6 Palaces in Bavaria that you should visit - With photos & details

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6 Palaces to explore in Bavaria

Bavaria has a unique culture, largely because of the state's former Catholic majority and conservative traditions. Bavarians have traditionally been proud of their culture, which includes a language, cuisine, architecture, and festivals. The state also has the second-largest economy among the German states by GDP.

Herrenchiemsee New Palace83209 Herrenchiemsee, Germany

A complex of royal buildings on Herreninsel, the largest island in the Chiemsee lake. The island, formerly the site of an Augustinian monastery, was purchased by King Ludwig II of Bavaria in 1873. The king converted the premises into a residence, known as the Old Palace (Altes Schloss). From 1878 onwards, he had the New Herrenchiemsee Palace (Neues Schloss) erected, based on the model of Palace of Versailles. It was the largest, but also the last of his building projects, and remained incomplete

Hohenschwangau CastleAlpseestraße 30, 87645 Schwangau, Germany

The childhood residence of King Ludwig II of Bavaria, built by his father King Maximilian II of Bavaria. It is located in the German village of Hohenschwangau. Hohenschwangau was the official summer and hunting residence of Maximilian, his wife Marie of Prussia, and their two sons Ludwig (the later King Ludwig II of Bavaria) and Otto (the later King Otto I of Bavaria).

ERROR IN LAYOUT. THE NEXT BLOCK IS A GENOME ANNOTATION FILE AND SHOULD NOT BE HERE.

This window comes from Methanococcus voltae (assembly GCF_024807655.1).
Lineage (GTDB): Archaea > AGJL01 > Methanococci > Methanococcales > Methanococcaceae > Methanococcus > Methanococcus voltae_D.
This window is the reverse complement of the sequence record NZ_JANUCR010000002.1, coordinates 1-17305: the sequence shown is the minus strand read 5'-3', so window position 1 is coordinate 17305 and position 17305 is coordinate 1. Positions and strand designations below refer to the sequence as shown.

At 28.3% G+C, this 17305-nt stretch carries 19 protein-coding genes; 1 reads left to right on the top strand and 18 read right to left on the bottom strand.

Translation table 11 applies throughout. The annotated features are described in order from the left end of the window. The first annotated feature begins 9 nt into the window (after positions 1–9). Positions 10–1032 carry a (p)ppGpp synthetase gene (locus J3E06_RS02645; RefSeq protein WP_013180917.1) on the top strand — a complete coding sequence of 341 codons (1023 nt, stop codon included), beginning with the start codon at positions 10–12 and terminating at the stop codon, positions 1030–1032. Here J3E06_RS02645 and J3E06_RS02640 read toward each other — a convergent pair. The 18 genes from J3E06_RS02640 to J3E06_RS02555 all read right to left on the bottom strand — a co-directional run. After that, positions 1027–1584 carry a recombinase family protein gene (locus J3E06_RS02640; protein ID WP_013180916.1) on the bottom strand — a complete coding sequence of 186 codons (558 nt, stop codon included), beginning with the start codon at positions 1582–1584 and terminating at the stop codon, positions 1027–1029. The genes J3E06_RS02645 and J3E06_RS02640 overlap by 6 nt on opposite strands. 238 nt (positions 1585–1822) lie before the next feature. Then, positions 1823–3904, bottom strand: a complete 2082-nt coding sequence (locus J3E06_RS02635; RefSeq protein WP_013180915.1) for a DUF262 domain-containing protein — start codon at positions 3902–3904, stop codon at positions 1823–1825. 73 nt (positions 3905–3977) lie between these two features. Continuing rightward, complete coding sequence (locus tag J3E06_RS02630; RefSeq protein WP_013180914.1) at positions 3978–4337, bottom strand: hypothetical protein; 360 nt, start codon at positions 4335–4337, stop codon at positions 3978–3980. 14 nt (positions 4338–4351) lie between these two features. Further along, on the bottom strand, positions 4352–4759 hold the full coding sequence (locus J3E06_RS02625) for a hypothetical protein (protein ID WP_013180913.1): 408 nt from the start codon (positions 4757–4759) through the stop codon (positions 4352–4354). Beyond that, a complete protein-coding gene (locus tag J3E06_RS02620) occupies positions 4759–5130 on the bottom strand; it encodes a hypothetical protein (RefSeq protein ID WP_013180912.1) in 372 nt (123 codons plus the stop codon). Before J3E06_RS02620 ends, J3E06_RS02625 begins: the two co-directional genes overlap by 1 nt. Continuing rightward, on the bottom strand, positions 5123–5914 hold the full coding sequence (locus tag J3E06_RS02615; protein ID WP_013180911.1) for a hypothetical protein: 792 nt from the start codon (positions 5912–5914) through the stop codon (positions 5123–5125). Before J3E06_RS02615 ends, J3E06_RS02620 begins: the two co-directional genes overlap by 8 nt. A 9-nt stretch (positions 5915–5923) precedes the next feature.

Linderhof PalaceLinderhof 12, 82488 Ettal, Germany

Smallest of the three palaces built by King Ludwig II of Bavaria and the only one which he lived to see completed. The gardens surrounding Linderhof Palace are considered one of the most beautiful creations of historicist garden design.

Munich ResidenzResidenzstraße 1, 80333 München, Germany

The former royal palace of the Wittelsbach monarchs of Bavaria. It is the largest city palace in Germany and is open to visitors for its architecture, room decorations, and displays from the former royal collections. The complex of buildings contains ten courtyards and displays 130 rooms.

Nymphenburg PalaceSchloß Nymphenburg 1, 80638 München, Germany

Combined with the adjacent Nymphenburg Palace Park, it constitutes one of the premier royal palaces of Europe. Its frontal width of 632 m (2,073 ft) (north-south axis) even surpasses Versailles Palace in France. It served as the main summer residence for the former rulers of Bavaria of the House of Wittelsbach. Nymphenburg is open to the public but also continues to be a home and chancery for the head of the House of Wittelsbach.

Würzburg ResidenceResidenzplatz 2, 97070 Würzburg, Germany

Commissioned by the Prince-Bishop of Würzburg- Johann Philipp Franz von Schönborn and his brother Friedrich Carl von Schönborn in 1720, and completed in 1744. Interiors of the residence is considered masterworks of Baroque/Rococo architecture and art include the grand staircase, the chapel, and the Imperial Hall. Since 1981, the Residence has been a UNESCO World Heritage Site.